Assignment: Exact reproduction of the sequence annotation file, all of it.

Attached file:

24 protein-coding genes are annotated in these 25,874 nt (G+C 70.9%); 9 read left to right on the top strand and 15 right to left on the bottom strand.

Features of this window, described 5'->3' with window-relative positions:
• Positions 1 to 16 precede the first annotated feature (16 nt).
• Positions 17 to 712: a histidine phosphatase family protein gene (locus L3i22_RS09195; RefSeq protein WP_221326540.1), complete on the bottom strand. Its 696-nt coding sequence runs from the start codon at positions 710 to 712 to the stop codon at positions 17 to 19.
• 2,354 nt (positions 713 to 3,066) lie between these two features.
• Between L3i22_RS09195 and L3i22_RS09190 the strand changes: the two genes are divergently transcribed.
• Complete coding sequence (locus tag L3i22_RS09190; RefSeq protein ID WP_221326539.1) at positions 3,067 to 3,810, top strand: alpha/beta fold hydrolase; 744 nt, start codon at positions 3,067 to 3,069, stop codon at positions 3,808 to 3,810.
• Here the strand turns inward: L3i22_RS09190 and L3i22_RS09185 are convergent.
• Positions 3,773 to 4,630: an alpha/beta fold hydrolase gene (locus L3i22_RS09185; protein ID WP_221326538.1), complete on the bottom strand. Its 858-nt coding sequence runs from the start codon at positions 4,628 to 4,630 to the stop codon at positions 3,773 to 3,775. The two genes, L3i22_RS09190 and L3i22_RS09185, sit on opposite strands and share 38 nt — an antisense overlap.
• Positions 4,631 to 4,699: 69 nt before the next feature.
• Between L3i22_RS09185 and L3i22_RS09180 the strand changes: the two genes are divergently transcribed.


24 protein-coding genes are annotated in these 25,874 nt (G+C 70.9%); 9 read left to right on the top strand and 15 right to left on the bottom strand.

Features of this window, described 5'->3' with window-relative positions:
• Positions 1 to 16 precede the first annotated feature (16 nt).
• Positions 17 to 712: a histidine phosphatase family protein gene (locus L3i22_RS09195; RefSeq protein WP_221326540.1), complete on the bottom strand. Its 696-nt coding sequence runs from the start codon at positions 710 to 712 to the stop codon at positions 17 to 19.
• 2,354 nt (positions 713 to 3,066) lie between these two features.
• Between L3i22_RS09195 and L3i22_RS09190 the strand changes: the two genes are divergently transcribed.
• Complete coding sequence (locus tag L3i22_RS09190; RefSeq protein ID WP_221326539.1) at positions 3,067 to 3,810, top strand: alpha/beta fold hydrolase; 744 nt, start codon at positions 3,067 to 3,069, stop codon at positions 3,808 to 3,810.
• Here the strand turns inward: L3i22_RS09190 and L3i22_RS09185 are convergent.
• Positions 3,773 to 4,630: an alpha/beta fold hydrolase gene (locus L3i22_RS09185; protein ID WP_221326538.1), complete on the bottom strand. Its 858-nt coding sequence runs from the start codon at positions 4,628 to 4,630 to the stop codon at positions 3,773 to 3,775. The two genes, L3i22_RS09190 and L3i22_RS09185, sit on opposite strands and share 38 nt — an antisense overlap.
• Positions 4,631 to 4,699: 69 nt before the next feature.
• Between L3i22_RS09185 and L3i22_RS09180 the strand changes: the two genes are divergently transcribed.